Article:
Yale’s portfolio asset allocation model has been adopted by many other institutional investors around the world that have access to alternative investments. Alternative assets are a very attractive investment option for many private fund managers such as those managing the endowments of some of the world’s biggest and most famous institutions.
Now, many of these investments are with private companies, and their performance is less to do with global and market conditions and more to do with the underlying performance of the companies themselves. Consequently, the returns are not correlated to the public markets and quite often can provide a counterbalance to market conditions. Just because the market goes down doesn’t mean an individual company, especially a private one, won’t hit their high growth phase right as the market’s coming down.
One way to consider an alternative investment is this: you can invest in things you can see, know, and trust as opposed to trusting a Fortune 500 CEO that you’ve never met or a fund whose investments you have no control over. Krista, like many investors, happens to be someone who feels more comfortable investing in a product she knows and a team who she genuinely thinks can succeed.
In the case of Krista, she can invest in something she knows intimately such as a new Fintech startup, she can meet the CEO, the development team, and even serve as an advisor if the startup is looking for some help. Krista, like many investors, happens to know someone who feels more comfortable investing in a product she knows and a team who she genuinely thinks can succeed.
The same can be true with real estate. You know the area where you live, and you know what rents are like, and you can make an investment in an asset that no matter how badly the market does, people still need a place to live, and rent’s, depending on where you live, could hold steady through a recession or at the very least provide a little bit of cashflow during a downturn.
Why is a Yale model so attractive? It’s attractive because it offers an opportunity to hedge risk while still maintaining high returns. And how do they get that? It’s because of the diversity of assets that they hold inside of their endowment. It can be anything from real estate to natural resources, private debt and equity, leveraged buyouts, but what’s the problem? In most retirement accounts, you aren’t able to have the sort of flexibility around your investments as a Yale endowment, and that’s the beauty of a self-directed retirement account. With a self-directed retirement account, you’re free to model your portfolio around the most successful ones out there.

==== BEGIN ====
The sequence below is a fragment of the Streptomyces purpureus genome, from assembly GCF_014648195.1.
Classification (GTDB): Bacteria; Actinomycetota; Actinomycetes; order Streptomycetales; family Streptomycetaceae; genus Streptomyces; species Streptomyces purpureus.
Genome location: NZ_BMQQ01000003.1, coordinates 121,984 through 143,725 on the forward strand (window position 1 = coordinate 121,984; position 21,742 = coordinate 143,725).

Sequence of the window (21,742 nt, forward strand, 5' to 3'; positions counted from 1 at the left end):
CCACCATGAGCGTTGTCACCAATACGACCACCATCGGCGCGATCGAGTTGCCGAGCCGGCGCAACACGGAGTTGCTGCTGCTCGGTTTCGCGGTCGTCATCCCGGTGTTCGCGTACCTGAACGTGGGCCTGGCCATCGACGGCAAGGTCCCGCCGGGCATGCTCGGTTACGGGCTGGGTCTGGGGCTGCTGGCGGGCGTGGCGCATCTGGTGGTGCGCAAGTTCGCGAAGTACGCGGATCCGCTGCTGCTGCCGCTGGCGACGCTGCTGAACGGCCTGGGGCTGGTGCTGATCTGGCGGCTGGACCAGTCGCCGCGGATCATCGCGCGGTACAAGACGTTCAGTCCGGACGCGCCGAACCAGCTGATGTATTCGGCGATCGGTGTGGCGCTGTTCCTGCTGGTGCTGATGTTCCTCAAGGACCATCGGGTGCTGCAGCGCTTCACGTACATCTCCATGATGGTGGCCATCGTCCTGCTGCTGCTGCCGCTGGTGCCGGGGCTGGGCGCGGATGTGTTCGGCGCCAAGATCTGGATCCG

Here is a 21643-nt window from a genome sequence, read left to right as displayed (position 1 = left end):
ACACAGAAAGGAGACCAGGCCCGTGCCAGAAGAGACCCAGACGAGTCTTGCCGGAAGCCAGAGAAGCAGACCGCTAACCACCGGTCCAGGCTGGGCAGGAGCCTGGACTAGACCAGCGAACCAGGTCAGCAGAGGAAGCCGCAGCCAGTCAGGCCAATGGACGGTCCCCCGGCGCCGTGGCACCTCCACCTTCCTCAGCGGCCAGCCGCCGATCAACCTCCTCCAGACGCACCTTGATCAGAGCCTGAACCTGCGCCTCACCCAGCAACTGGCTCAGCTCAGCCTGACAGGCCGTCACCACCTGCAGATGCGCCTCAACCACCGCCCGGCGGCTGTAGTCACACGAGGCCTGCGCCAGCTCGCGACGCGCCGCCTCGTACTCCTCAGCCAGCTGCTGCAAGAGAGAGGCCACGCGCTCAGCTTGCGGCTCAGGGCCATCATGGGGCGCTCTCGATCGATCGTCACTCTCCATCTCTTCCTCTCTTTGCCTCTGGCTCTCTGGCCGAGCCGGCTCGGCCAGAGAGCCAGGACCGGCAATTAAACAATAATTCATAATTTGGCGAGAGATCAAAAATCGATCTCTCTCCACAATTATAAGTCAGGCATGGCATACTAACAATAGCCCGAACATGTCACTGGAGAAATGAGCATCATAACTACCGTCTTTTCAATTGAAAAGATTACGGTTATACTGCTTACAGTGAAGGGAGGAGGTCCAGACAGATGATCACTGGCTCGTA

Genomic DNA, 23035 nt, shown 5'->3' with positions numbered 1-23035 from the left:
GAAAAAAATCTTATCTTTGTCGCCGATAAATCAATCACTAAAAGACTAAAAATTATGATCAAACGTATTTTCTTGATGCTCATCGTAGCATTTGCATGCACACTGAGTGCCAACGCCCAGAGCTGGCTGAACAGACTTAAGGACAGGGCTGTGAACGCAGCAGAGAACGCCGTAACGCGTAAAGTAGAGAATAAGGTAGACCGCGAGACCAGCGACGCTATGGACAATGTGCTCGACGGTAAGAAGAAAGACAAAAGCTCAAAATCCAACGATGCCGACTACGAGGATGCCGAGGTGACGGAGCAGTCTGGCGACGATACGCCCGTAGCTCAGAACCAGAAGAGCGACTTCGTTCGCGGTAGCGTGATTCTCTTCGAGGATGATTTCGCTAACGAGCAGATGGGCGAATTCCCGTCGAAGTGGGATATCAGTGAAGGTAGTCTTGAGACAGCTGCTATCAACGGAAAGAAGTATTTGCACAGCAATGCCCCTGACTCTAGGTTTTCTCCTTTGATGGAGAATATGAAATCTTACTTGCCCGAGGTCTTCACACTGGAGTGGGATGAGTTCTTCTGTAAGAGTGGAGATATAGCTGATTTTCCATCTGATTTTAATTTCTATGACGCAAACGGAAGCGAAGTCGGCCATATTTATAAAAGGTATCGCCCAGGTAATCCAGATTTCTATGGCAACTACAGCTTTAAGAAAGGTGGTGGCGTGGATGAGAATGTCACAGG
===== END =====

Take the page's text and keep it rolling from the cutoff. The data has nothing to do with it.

Now that we’ve hit a little bit about how self-directed account can save you a bundle on taxes, let’s talk a little bit about reporting and how most self-directed providers, you’re kind of on your own to do this with your CPA, and one of the things that we at Rocket Dollar really take seriously is just the ease of reporting.
How do we help you with tax reporting? Depends on if you have a Solo 401(k) or a Self-Directed IRA with us, but regardless having your investments all in one place inside of the Rocket Dollar dashboard means that our team can easily prepare all of the relevant documentation that needs to be filed on a yearly basis whether it’s a fair market valuation for an IRA or a Form 5500 for a Solo 401(k). Our team can easily and quickly spit these out for you and make sure that all of your documents are filed on time and in the right manner. It’s just part of the tech that we build to make managing these accounts easy so you can focus on what matters. That is, choosing investments, making the decisions that are best for you, and letting us handle all the compliance on the backend.
On a final note, generally speaking investors can now choose to invest locally which is an increasingly common approach. People want to invest in what they know and love. And in a company whose products make sense to them. Investors, it seems, are insulating their overall portfolios from public market volatility and using the strategy to invest in a way that makes them comfortable with where their money is and where it’s working for them.